Marion Cotillard wasn’t very famous when she won the Best Actress Oscar in 2008 for her performance in La Vie en Rose, but after starring opposite Johnny Depp and appearing as a crucial character in a Christopher Nolan film, she began to be a recognizable face among the summer movie crowd even if they still couldn’t quite place her. Cotillard is one of the most technically proficient actresses working today, using her eyes to level the audience and bring them into the rapture of the fiction that she inhabits. Not since Catherine Deneuve has a French actress been accessible to American audiences at this level. Set to appear in a new thriller from Steven Soderbergh later this year as well as next year’s inevitably successful new Nolan Batman film, she most recently captured hearts and minds in Woody Allen’s excellent French-set comedy Midnight in Paris.
La Vie en Rose– Cotillard was the very definition of an underdog when she won the Best Actress award for her performance in this 2007 melodrama/biopic. It was one of the few years in recent memory that talent whole-heartedly took precedence over fame. As the boozy French crooner Edith Piaf, Cotillard takes us through a tormented artistic talent as she makes her way out of a brothel and into alcoholism and despair. It is a performance not solely of tribute, but one grounded in the harsh truth that in order to be great, one must suffer.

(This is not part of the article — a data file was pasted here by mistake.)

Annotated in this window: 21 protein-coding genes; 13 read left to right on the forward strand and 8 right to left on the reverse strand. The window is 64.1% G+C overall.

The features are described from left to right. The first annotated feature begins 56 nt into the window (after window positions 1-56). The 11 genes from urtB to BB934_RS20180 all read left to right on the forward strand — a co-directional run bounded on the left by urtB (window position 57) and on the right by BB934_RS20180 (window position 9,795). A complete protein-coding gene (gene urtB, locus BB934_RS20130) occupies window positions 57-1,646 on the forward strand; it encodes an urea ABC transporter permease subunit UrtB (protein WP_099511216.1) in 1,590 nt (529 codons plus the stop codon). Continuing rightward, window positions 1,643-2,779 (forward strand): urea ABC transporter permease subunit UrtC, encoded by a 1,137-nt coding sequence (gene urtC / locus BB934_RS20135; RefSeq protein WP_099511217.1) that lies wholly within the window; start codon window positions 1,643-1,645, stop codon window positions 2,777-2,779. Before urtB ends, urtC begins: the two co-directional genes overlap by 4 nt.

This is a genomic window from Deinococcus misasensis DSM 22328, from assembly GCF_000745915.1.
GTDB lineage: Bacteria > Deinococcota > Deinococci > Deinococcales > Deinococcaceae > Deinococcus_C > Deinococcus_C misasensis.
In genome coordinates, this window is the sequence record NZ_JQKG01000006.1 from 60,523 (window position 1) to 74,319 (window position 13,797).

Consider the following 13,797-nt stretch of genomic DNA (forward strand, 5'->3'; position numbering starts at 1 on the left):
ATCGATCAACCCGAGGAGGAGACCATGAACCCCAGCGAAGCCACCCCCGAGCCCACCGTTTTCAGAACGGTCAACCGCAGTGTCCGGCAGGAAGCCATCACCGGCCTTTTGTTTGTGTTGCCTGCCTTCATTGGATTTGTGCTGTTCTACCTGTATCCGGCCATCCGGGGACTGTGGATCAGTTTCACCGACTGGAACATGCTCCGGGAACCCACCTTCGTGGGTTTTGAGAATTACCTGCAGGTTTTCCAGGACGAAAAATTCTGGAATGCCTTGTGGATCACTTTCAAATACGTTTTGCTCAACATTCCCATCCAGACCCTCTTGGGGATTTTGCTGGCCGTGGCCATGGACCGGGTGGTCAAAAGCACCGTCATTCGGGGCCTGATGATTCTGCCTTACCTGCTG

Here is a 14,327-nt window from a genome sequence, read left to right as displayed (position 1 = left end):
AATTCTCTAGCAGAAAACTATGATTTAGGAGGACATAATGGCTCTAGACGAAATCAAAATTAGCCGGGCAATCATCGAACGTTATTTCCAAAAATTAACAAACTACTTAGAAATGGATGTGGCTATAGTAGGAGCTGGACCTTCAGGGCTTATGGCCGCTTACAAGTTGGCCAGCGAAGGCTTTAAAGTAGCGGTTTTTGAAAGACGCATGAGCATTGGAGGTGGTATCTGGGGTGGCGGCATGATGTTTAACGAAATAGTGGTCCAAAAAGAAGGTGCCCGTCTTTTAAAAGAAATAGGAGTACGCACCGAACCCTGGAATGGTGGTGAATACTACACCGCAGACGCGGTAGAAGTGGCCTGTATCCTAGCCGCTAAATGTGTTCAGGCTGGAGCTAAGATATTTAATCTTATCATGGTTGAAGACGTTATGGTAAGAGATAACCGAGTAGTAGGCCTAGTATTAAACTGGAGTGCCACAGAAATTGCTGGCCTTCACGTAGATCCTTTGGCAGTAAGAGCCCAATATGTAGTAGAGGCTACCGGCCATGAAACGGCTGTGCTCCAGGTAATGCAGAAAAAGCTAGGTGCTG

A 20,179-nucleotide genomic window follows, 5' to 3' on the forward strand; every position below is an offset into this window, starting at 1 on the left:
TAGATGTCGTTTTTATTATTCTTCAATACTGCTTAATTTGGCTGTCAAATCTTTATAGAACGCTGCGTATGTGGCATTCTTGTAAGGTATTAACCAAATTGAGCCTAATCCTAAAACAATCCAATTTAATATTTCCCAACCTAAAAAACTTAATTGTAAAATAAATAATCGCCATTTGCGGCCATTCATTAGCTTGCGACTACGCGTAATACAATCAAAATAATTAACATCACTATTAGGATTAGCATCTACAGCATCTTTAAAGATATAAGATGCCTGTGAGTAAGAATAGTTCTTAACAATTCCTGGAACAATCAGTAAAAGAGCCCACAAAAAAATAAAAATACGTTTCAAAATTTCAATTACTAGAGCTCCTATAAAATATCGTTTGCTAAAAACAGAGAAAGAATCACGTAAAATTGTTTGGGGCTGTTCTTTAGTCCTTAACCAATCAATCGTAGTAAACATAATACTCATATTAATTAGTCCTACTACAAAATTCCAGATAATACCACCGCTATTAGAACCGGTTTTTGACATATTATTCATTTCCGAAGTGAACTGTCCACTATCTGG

Public Enemies– Though she stars alongside Depp and Christian Bale, she was the only one who could be advertised an Oscar-winner in Michael Mann’s reimagining of the bank robber John Dillinger. Cotillard brings an emotional core to the relationship between Billie Frechette and Dillinger, but she does not take a backseat as women often do in gangster films. She becomes the whipping post for her lover’s crimes in a brutal police interrogation and is in the film’s last, haunting shot. In a movie where you know the ending, she keeps you guessing.
Inception– We never get to see Mal in the real world in Inception, just her husband Cobb’s nightmarish reincarnation of her. As all emotion and rampaging id, she becomes a Freudian figure that wreaks havoc on the dream-dwellers as well as delivering deeply emotional scenes while locked away in Cobb’s subconscious.
Nine– Both Cotillard and Daniel Day-Lewis won Oscars the same year, and here they get to work together. Cotillard has the edge with prior musical experience, and outshines everyone else in the cast as the cast-out wife of besieged director Guido Contini. The movie is largely hit-and-miss, but Cotillard’s scenes fall firmly in the former.
Midnight in Paris- Though her character is a muse, she’s also in a Woody Allen movie, where those characters are just as interesting and relatable as the artist’s they inspire. Here, she inspires everyone from Pablo Picasso to Gil, the Allen avatar played by Owen Wilson. She gives the movie an injection of romance as well as a way to get the point across that there really is no time like the present.
Other notable performances: Big Fish, A Good Year